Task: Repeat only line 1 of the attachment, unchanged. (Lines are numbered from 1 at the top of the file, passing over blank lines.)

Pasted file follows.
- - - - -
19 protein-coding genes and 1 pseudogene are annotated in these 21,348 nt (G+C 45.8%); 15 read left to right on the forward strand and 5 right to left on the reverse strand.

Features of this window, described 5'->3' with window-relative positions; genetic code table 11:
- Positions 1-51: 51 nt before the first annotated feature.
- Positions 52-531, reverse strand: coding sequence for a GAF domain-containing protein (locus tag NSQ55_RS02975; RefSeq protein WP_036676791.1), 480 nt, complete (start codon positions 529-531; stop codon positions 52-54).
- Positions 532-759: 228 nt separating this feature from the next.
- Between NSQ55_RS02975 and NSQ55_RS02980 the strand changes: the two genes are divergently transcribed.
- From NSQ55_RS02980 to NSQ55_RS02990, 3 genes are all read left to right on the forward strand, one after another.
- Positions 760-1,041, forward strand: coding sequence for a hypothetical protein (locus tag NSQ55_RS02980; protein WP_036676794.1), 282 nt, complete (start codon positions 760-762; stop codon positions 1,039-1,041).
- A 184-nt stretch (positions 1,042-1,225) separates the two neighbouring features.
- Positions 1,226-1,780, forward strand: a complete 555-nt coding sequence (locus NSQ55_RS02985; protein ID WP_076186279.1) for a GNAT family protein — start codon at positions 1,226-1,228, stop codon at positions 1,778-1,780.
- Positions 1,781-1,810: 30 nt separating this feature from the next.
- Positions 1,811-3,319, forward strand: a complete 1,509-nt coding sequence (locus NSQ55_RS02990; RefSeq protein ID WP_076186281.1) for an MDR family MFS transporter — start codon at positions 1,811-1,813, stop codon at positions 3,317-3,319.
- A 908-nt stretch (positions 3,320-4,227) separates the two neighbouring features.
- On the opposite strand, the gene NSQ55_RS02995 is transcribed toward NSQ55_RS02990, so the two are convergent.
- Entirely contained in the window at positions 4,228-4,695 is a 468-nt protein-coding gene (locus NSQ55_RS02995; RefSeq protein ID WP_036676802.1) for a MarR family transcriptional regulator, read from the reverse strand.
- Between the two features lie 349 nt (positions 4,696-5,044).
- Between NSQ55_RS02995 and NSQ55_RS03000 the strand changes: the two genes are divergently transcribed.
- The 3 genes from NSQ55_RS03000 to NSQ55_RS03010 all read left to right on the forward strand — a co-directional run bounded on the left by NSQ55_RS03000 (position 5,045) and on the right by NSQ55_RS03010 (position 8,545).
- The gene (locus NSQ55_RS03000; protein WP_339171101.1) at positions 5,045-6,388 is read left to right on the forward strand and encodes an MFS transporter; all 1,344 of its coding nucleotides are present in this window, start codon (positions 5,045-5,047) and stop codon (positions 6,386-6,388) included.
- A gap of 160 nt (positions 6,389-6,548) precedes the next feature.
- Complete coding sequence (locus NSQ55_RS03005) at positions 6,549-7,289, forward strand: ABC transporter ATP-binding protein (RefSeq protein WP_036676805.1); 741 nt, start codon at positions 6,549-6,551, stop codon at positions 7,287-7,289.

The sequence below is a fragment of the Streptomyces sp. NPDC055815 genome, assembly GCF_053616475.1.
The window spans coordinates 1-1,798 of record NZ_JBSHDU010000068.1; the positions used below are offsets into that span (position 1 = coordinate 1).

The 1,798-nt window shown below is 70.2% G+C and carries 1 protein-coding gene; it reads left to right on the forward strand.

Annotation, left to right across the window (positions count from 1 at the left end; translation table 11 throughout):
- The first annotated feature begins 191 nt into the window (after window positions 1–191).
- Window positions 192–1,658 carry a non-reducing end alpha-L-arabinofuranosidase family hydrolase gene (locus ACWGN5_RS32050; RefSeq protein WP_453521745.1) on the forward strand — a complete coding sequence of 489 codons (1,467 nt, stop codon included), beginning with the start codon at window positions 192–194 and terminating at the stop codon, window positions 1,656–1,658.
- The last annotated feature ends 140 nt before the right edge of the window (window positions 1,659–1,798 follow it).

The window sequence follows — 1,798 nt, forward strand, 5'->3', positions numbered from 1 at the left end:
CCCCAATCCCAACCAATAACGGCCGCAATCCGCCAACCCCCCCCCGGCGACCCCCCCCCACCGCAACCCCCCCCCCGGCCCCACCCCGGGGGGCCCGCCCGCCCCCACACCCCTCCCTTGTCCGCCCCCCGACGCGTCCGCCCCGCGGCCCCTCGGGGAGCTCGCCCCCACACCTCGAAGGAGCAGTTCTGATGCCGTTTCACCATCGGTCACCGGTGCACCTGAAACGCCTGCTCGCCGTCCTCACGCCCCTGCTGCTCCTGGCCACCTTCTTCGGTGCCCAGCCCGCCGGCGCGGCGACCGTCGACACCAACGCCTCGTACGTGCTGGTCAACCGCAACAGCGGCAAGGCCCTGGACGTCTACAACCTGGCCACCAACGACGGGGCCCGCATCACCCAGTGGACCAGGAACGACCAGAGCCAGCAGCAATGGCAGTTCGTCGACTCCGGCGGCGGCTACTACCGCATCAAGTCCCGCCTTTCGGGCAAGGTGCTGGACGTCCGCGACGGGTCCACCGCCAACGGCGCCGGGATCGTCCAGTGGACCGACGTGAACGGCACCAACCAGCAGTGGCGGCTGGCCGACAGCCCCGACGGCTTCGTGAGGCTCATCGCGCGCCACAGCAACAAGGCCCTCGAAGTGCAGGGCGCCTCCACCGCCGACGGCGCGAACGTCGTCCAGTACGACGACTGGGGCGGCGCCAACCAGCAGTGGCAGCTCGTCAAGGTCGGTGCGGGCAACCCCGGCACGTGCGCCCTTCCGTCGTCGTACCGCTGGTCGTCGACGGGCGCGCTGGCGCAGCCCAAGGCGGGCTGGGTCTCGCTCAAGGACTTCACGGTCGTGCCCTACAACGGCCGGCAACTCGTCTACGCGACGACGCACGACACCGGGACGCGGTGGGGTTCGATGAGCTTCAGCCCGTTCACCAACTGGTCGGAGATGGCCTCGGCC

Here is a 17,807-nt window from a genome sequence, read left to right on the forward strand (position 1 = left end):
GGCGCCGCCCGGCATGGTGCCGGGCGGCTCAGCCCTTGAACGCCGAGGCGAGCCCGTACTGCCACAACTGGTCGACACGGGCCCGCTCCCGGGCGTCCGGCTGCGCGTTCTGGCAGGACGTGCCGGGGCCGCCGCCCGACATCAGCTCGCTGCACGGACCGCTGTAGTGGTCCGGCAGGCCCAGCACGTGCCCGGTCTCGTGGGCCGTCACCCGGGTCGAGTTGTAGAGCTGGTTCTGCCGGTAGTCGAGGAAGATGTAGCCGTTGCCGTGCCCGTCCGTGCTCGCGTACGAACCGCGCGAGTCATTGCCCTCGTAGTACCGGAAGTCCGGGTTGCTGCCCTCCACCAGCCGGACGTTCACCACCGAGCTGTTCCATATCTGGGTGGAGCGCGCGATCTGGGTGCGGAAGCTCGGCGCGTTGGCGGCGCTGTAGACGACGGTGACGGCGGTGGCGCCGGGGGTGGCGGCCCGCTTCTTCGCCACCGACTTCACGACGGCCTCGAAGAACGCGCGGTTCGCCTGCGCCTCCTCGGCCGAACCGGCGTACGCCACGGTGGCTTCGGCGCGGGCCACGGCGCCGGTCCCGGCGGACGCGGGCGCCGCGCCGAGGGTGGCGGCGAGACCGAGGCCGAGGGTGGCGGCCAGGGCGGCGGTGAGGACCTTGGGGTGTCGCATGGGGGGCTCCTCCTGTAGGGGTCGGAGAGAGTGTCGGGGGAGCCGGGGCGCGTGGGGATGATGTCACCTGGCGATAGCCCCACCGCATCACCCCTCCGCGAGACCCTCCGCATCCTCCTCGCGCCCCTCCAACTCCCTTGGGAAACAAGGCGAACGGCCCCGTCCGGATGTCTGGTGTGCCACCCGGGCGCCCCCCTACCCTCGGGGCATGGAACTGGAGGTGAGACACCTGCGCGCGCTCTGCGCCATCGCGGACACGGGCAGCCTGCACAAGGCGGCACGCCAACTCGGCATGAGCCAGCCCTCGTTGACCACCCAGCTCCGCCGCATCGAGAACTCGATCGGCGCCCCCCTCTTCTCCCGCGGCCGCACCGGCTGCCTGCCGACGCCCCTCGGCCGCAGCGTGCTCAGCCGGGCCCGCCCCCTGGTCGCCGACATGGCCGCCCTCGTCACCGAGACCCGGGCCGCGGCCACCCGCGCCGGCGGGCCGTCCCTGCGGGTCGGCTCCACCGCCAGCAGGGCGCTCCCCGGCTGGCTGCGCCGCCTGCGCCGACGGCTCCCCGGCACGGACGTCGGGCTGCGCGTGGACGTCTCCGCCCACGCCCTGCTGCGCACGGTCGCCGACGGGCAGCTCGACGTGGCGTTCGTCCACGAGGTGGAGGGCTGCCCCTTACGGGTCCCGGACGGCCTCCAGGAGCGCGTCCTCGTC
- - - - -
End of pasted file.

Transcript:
19 protein-coding genes and 1 pseudogene are annotated in these 21,348 nt (G+C 45.8%); 15 read left to right on the forward strand and 5 right to left on the reverse strand.